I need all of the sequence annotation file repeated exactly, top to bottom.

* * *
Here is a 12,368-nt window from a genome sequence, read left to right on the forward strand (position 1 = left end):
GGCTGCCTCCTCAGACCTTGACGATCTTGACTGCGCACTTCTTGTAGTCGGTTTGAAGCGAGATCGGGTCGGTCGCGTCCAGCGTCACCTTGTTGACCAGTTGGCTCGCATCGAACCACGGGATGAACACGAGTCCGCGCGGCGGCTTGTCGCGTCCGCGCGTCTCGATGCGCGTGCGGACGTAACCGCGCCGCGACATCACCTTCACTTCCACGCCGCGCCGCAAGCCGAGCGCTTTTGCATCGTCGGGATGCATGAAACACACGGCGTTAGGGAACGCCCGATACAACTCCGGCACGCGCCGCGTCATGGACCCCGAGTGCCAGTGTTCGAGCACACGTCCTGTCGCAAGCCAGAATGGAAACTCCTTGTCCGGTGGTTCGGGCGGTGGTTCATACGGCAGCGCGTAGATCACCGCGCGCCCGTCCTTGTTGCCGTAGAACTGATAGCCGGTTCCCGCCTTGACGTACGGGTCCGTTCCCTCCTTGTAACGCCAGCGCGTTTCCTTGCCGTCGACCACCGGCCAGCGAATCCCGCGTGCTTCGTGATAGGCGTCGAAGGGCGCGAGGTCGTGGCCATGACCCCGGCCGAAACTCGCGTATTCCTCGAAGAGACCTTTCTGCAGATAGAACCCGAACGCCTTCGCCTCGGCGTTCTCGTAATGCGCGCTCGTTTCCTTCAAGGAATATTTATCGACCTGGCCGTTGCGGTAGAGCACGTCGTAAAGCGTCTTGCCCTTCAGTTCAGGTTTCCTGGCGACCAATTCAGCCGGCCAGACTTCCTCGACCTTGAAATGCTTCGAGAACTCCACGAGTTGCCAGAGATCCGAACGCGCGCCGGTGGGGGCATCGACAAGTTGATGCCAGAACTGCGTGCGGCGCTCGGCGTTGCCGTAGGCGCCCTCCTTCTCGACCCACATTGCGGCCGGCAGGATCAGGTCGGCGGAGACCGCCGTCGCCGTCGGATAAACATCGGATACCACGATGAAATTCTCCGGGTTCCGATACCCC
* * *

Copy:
Here is a 12,368-nt window from a genome sequence, read left to right on the forward strand (position 1 = left end):
GGCTGCCTCCTCAGACCTTGACGATCTTGACTGCGCACTTCTTGTAGTCGGTTTGAAGCGAGATCGGGTCGGTCGCGTCCAGCGTCACCTTGTTGACCAGTTGGCTCGCATCGAACCACGGGATGAACACGAGTCCGCGCGGCGGCTTGTCGCGTCCGCGCGTCTCGATGCGCGTGCGGACGTAACCGCGCCGCGACATCACCTTCACTTCCACGCCGCGCCGCAAGCCGAGCGCTTTTGCATCGTCGGGATGCATGAAACACACGGCGTTAGGGAACGCCCGATACAACTCCGGCACGCGCCGCGTCATGGACCCCGAGTGCCAGTGTTCGAGCACACGTCCTGTCGCAAGCCAGAATGGAAACTCCTTGTCCGGTGGTTCGGGCGGTGGTTCATACGGCAGCGCGTAGATCACCGCGCGCCCGTCCTTGTTGCCGTAGAACTGATAGCCGGTTCCCGCCTTGACGTACGGGTCCGTTCCCTCCTTGTAACGCCAGCGCGTTTCCTTGCCGTCGACCACCGGCCAGCGAATCCCGCGTGCTTCGTGATAGGCGTCGAAGGGCGCGAGGTCGTGGCCATGACCCCGGCCGAAACTCGCGTATTCCTCGAAGAGACCTTTCTGCAGATAGAACCCGAACGCCTTCGCCTCGGCGTTCTCGTAATGCGCGCTCGTTTCCTTCAAGGAATATTTATCGACCTGGCCGTTGCGGTAGAGCACGTCGTAAAGCGTCTTGCCCTTCAGTTCAGGTTTCCTGGCGACCAATTCAGCCGGCCAGACTTCCTCGACCTTGAAATGCTTCGAGAACTCCACGAGTTGCCAGAGATCCGAACGCGCGCCGGTGGGGGCATCGACAAGTTGATGCCAGAACTGCGTGCGGCGCTCGGCGTTGCCGTAGGCGCCCTCCTTCTCGACCCACATTGCGGCCGGCAGGATCAGGTCGGCGGAGACCGCCGTCGCCGTCGGATAAACATCGGATACCACGATGAAATTCTCCGGGTTCCGATACCCC